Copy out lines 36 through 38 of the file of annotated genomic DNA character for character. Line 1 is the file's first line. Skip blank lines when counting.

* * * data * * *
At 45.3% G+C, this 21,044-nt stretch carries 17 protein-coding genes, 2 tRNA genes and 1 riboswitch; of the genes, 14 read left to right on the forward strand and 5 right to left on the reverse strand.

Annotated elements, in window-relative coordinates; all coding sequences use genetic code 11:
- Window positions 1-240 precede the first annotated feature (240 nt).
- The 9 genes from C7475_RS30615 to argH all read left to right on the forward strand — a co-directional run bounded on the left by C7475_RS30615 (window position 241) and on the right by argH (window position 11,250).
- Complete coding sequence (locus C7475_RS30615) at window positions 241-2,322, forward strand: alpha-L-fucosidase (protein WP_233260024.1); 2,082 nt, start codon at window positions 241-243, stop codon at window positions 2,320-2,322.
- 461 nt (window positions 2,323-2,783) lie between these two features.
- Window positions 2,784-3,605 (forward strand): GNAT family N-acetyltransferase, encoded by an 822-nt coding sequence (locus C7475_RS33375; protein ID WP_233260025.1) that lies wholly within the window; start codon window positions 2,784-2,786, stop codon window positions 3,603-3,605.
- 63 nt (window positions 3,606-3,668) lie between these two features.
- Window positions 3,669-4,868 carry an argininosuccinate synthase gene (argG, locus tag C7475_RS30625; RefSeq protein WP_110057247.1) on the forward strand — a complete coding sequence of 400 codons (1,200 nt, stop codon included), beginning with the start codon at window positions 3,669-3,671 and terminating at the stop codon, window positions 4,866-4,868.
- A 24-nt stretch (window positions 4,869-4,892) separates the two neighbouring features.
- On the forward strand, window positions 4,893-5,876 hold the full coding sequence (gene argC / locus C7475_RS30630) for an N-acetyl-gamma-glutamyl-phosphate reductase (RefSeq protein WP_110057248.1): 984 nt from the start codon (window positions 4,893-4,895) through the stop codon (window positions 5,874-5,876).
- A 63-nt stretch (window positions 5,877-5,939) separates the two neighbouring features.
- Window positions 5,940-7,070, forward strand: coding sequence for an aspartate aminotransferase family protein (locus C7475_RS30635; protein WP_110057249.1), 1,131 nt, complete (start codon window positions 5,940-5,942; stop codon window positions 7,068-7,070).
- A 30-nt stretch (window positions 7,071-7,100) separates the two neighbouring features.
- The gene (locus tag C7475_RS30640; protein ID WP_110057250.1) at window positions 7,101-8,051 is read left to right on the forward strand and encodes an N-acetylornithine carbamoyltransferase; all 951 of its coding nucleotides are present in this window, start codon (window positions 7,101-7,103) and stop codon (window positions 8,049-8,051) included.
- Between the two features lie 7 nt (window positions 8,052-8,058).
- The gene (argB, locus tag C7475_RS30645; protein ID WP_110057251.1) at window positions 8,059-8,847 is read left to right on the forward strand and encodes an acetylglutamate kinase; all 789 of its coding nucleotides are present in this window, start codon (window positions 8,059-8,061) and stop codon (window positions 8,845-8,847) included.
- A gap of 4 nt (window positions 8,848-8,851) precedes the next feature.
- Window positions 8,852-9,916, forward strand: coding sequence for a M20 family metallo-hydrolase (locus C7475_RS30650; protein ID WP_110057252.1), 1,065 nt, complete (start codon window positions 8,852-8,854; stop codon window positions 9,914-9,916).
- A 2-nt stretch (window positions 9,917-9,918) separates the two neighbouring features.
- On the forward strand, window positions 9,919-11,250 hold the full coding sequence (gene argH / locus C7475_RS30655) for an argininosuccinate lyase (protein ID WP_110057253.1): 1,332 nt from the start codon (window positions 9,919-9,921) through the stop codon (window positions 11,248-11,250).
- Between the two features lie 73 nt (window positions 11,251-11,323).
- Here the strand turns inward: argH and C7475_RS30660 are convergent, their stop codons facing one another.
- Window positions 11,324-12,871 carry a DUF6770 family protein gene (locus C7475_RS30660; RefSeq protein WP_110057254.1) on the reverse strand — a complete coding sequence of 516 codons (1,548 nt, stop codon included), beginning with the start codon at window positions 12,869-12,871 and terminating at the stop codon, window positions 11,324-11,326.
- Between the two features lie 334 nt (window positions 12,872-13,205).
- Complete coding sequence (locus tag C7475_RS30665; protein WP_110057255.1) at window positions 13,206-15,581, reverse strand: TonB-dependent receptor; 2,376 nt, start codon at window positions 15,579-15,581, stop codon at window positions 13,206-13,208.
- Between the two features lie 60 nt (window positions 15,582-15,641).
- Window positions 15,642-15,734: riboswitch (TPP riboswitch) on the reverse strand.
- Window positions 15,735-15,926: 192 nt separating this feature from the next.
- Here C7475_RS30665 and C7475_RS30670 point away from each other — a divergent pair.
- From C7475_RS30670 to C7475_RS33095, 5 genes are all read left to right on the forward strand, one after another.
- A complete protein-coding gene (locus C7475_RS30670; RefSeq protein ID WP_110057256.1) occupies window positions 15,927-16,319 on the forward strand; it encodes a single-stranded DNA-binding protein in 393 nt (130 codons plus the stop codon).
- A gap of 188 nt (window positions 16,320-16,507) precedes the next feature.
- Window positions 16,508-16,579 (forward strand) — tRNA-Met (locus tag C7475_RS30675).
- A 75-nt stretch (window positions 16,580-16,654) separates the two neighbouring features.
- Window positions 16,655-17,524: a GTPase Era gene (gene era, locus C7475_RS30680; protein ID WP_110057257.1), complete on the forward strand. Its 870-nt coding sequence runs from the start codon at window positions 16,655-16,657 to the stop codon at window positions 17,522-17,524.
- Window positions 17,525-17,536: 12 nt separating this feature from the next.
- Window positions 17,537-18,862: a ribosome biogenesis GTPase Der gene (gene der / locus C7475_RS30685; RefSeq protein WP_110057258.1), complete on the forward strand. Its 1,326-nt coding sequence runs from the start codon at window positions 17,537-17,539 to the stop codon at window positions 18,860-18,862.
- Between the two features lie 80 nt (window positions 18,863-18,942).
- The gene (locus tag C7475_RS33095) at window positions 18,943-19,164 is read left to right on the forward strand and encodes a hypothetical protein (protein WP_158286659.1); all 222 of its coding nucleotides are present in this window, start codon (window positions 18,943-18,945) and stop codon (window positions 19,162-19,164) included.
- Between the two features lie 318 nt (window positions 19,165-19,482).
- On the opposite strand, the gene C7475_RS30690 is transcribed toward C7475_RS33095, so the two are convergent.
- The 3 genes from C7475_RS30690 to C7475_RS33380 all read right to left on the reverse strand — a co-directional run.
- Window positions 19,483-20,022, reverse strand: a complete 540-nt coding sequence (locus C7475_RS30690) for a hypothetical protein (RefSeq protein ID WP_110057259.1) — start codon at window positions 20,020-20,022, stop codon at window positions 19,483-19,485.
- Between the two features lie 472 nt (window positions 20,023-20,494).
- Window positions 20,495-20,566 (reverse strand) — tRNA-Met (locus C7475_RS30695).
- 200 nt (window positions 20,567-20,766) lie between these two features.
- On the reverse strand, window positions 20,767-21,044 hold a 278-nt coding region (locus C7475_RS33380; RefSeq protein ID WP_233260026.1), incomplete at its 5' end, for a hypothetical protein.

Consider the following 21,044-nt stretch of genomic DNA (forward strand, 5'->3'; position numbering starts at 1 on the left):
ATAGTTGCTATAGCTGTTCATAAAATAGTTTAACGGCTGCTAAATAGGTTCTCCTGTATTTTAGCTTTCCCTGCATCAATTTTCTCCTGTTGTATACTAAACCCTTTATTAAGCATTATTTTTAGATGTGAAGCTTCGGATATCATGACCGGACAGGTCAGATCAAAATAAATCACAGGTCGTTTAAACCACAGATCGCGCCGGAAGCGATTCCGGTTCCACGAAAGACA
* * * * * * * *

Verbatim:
- Window positions 16,655-17,524: a GTPase Era gene (gene era, locus C7475_RS30680; protein ID WP_110057257.1), complete on the forward strand. Its 870-nt coding sequence runs from the start codon at window positions 16,655-16,657 to the stop codon at window positions 17,522-17,524.
- Window positions 17,525-17,536: 12 nt separating this feature from the next.
- Window positions 17,537-18,862: a ribosome biogenesis GTPase Der gene (gene der / locus C7475_RS30685; RefSeq protein WP_110057258.1), complete on the forward strand. Its 1,326-nt coding sequence runs from the start codon at window positions 17,537-17,539 to the stop codon at window positions 18,860-18,862.